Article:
Johnson & Johnson: Should You Chase The Price Uptrend?

| About: Johnson & (JNJ)

The share price of Johnson & Johnson (NYSE:JNJ) has appreciated by 32% over the past 12 months and just made its 52-week high at $85.74. In my opinion, investors should refrain from buying the shares at this level given the frothy valuations. There are 5 reasons supporting my view:

1. JNJ's forward P/E multiple at 15.6x is currently trading at a 7% premium over the same multiple of S&P 500 Index, which is at 14.5x now (see chart below).

This relative valuation level appears to be somewhat expensive for JNJ provided that 1) the stock traded almost on par with the S&P 500 Index in the past 12 months; 2) the company's 5-year earnings growth estimate at 6.2% is below the average estimate of 8.2% for the S&P 500 companies; and 3) JNJ's consensus revenue and EPS estimates for 2013 and 2014 have experienced multiple downward revisions over the past 12 months and their current levels are on par with or slightly below the historical figures in a year ago (see charts below).

2. JNJ's trailing EV/EBITDA multiple has expanded by 23% over the past 3 years (see chart below).

The valuation expansion was primarily driven by the robust revenue and EBITDA growth in the period. The consensus revenue and EBITDA growth estimates for the next 3 quarters in 2013 also suggest a solid prospect (see chart below).

However, the market seems overlook the following negativity:

1) JNJ's capital return performance as measured by ROA, ROIC, and ROE ratios has been riding a downtrend over the 3-year period (see chart below); and

2) The company's profitability margins have experienced no improvements and their current levels are slightly below the historical figures in 3 years ago (see chart below).

3. Of the total 23 stock ratings compiled by Thomson One, there are 6 strong buy and 7 buy ratings. Nevertheless, analysts' average 1-year price target at $86.5 is only 1.6% above the current share price. Based on the capital asset pricing model, JNJ's cost of equity should be above 7% (see chart below). As such, sell-side's average price target actually implies JNJ shares are overvalued by more than 5% if the theory holds.

4. JNJ's dividend yield is near its 3-year low, and it is now in line with the historical levels seen in 2009 and 2010 (see chart below).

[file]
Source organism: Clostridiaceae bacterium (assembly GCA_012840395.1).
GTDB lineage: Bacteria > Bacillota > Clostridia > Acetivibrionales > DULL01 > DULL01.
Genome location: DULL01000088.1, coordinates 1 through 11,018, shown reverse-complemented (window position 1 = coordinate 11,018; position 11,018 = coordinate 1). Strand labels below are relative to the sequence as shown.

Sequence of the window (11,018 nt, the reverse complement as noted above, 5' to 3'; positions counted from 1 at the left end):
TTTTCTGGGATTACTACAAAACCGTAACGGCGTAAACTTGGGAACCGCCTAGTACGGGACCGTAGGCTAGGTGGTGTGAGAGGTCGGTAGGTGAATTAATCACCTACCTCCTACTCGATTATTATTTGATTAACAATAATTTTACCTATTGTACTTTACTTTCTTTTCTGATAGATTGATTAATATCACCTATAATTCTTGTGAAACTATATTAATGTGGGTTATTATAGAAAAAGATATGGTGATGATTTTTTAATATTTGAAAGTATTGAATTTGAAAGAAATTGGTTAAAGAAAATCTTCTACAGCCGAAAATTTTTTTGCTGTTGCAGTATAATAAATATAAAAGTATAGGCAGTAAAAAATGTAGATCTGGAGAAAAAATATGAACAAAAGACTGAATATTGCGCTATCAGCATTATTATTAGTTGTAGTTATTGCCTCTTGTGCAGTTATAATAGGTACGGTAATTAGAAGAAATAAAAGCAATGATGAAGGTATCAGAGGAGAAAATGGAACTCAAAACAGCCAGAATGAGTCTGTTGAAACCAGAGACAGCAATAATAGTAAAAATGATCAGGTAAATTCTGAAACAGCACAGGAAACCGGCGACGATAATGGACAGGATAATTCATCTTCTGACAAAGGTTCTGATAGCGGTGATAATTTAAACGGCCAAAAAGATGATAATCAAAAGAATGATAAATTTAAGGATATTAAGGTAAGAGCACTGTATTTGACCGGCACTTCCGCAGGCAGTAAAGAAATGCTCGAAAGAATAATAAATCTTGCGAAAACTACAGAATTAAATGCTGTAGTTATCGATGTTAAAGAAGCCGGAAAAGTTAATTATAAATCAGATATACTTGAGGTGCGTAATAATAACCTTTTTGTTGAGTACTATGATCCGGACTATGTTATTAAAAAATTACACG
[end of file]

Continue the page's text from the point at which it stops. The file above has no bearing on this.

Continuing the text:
5. In a Jefferies research note dated April 19, Jeffrey Holford commented on his view for JNJ's Q1 earnings performance, which I tend to agree with (sourced from Thomson One, Equity Research):

"We were unimpressed with the Q1'13 earnings given that one-off benefits in Pharma made up for the miss in MD&D. Key Pharma growth franchises such as Zytiga, Incivo and Xarelto performed well and Consumer made decent progress in its recovery. Dividend yield and PEG valuations are beginning to look fully valued and we suspect outperformance will be limited from here."

Despite the above concerns, there remain some good reasons for existing shareholders to continue holding the stock:

1) JNJ shares appear to be fairly priced relative to its comps. Although the stock's current price multiples at 10.1x forward EBITDA and 15.0x forward EPS are on average 9% above the same multiples of its industry comps, the valuation premium appears to warranted by JNJ's superior growth potential and capital return performance (i.e. higher ROE and ROIC) (see chart below).

2) The stock's 3.1% dividend yield would continue to attract institutional income investors under the current low-interest market environment. In addition, the share price would also get some support from the company's share repurchase program.

For potential buyers, however, I would recommend waiting for a pullback or selling out-of-money put options for a better margin of safety.

All charts are created by the author except for the consensus estimate tables, which are sourced from S&P Capital IQ, and all financial data used in the article and the charts is sourced from S&P Capital IQ unless otherwise specified.

Disclosure: I am long JNJ. I wrote this article myself, and it expresses my own opinions. I am not receiving compensation for it (other than from Seeking Alpha). I have no business relationship with any company whose stock is mentioned in this article.

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